EFCC Vs Yahaya Bello: Controversy Unnecessary, Agency Needs To Follow Rule Of Law, Says Former AGF, Aondoakaa | Independent Newspaper Nigeria

2024-05-03 22:21:45

Independent Newspapers Nigeria

LAGOS - Nigeria's former Minister of Justice and Attorney General of the Federation, Michael Aondoakaa has advised the Economic and Financial Crimes Commission (EFCC) to follow due process in its handling of the investigation of former Governor of Kogi State, Yahaya Bello.

Giving a background into the ongoing controversy surrounding the matter, Aondoakka noted that the EFCC had made an error by including Bello in a charge relating to events predating his tenure as governor and that it was on the basis of this and other antecedents that the Governor approached the court to enforce his fundamental human rights.

The former minister, who spoke on Arise TV on Thursday, said, "There was an error in the Charge by the EFCC. He was being roped there because he was Governor but they referred 2015 conspiracy for him. In 2015, the man said I was not even a Governor. I was a Governor in 2016.

"That was the premise on which he went to enforce his fundamental human rights before a state high court. The State High Court and Federal High Court have concurrent jurisdiction to enforce fundamental human rights."

He said the controversy around the whole issue was unnecessary and advised the EFCC to follow the rule of law.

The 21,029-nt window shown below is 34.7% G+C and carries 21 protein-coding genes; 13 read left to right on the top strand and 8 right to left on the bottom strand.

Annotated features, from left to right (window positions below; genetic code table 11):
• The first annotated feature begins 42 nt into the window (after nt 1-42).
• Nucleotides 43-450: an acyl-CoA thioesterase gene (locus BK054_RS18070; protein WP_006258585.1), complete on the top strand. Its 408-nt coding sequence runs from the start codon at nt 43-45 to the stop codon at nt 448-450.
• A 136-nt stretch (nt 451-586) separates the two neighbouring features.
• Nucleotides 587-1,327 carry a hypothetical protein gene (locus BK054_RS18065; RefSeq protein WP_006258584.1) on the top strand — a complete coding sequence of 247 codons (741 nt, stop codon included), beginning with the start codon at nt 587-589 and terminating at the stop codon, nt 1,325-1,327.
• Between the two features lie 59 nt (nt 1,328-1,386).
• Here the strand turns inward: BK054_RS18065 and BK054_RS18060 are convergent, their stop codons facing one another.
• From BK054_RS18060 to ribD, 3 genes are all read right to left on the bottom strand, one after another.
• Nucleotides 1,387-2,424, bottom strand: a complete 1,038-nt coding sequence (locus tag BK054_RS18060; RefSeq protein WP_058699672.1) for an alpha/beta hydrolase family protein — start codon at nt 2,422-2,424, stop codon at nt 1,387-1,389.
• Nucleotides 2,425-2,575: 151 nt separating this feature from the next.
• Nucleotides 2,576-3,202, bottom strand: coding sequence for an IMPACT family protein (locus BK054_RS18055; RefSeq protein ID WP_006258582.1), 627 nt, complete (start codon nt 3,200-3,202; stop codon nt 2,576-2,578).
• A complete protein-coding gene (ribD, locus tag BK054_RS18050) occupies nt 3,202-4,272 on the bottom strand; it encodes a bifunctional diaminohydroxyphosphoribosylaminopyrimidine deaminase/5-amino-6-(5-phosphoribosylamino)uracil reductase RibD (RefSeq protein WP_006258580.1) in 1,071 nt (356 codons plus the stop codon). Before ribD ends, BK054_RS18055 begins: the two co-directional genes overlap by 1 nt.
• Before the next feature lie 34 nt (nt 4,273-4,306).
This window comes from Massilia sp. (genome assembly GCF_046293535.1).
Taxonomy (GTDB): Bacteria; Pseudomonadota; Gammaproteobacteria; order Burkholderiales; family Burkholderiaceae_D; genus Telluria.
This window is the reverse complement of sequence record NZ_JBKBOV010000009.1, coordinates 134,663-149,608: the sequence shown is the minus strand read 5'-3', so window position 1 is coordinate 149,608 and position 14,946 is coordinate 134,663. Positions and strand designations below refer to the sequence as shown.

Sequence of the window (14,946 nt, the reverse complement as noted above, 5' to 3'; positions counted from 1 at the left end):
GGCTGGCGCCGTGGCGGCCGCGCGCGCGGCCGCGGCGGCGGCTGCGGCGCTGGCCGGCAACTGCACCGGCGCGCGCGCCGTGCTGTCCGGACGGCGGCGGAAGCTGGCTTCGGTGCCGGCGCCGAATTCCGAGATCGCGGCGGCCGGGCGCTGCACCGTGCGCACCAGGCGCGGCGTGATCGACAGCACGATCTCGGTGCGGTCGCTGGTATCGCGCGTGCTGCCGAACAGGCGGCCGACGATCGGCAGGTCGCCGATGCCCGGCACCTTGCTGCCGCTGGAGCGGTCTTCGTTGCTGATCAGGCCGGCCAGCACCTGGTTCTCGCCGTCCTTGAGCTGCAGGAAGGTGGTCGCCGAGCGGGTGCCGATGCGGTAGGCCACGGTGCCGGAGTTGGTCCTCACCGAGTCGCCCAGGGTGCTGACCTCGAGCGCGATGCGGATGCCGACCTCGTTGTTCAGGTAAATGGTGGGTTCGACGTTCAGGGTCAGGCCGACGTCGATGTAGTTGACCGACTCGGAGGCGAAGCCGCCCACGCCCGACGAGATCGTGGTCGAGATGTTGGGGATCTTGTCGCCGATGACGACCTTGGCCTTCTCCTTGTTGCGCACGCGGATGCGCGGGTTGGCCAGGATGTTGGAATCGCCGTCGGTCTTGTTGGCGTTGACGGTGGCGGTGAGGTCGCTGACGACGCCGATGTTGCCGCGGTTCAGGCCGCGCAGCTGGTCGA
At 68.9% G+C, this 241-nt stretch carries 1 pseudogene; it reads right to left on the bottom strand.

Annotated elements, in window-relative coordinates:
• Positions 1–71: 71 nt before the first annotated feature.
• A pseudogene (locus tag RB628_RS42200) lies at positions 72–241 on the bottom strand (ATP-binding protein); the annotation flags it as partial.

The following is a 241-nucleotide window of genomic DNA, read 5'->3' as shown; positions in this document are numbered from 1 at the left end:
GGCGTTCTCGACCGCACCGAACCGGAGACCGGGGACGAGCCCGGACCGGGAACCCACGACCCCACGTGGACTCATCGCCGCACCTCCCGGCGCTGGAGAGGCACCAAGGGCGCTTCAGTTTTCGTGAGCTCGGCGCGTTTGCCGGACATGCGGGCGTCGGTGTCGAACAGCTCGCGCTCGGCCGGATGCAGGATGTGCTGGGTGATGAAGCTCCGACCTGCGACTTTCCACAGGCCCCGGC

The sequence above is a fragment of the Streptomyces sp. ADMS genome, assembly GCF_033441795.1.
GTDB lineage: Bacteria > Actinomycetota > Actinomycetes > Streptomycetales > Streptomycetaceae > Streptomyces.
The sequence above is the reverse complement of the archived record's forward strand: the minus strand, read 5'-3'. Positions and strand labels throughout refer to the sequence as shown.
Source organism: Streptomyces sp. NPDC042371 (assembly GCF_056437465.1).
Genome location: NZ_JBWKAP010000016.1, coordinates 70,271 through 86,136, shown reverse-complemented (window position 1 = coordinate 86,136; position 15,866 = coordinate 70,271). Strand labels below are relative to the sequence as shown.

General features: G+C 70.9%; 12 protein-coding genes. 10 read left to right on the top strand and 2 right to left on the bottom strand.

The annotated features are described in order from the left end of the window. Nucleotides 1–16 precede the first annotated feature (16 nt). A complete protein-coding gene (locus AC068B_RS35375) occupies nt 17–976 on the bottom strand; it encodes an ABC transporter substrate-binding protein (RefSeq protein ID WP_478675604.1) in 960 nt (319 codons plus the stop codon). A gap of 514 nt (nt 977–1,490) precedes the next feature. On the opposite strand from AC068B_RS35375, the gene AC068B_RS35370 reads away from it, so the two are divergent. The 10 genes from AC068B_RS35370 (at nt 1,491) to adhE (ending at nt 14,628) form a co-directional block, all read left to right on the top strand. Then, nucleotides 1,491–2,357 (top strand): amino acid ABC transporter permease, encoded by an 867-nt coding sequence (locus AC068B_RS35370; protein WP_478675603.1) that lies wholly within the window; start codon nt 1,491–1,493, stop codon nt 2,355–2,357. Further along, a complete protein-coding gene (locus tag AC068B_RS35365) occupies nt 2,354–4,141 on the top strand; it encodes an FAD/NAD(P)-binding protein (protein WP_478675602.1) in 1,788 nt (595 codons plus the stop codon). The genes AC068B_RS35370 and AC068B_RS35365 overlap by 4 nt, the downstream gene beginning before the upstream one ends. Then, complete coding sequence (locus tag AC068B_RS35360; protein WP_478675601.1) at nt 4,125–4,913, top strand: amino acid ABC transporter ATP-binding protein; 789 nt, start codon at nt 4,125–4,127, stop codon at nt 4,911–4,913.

According to the Benue-born former AGF, once charges are in court, the agency is no longer in a position to arrest.

"Once charges are in court, it is no longer the agency that will arrest, it is the court that will issue Summons against Yahaya Bello. And if he doesn't appear, the EFCC will ask for a bench warrant to bring him to come and answer charges.

"But in the subsequent order, the court said because of your antecedents, you should file charges in a court first. The court will then serve Yahaya Bello to come and appear. But don't arrest him, don't detain him. I think it is a very fair judgment," he noted.

The former Justice minister pointed out that there was a provision to appeal a judgment if an institution deemed it as unfair.

"The position of the law is this: it is not for me or anybody or any agency to interpret a judgment of the court. Where you see that the judgment of the court is unfair, you go on appeal. Luckily, the superior court, the Court of Appeal saw this problem and ...created a fast-track system. The rules specifically made it easier for EFCC or any organisation to approach the Court of Appeal. Filing of briefs is only 14 days. Filing of Respondent's brief is 10 days, reply is five days. So the whole trial on such Appeal can only be about one month and judgment will be given," he explained.

He gave an example of how he adhered to the rule of law on principle while he was AGF, and followed due process in a particular case involving former Governor Orji Kalu, even when he had sympathy with the EFCC.

He said the issue of restraining order was about protection and the Judiciary, not about an individual.

The former minister said, "The issue of having restraint is not because of the person. It is not about Yahaya Bello. Yahaya Bello is not above the law. But the institution, the Judiciary. We protect.

"I had a similar situation when I was a Minister of Justice involving Orji Kalu. Of course Orji Kalu got orders and EFCC felt strongly they should arrest him. Well, I had sympathy with them but I followed the law. I said, look, there is a court order, go and vacate the order, and they went to vacate the order."

2024-05-03 News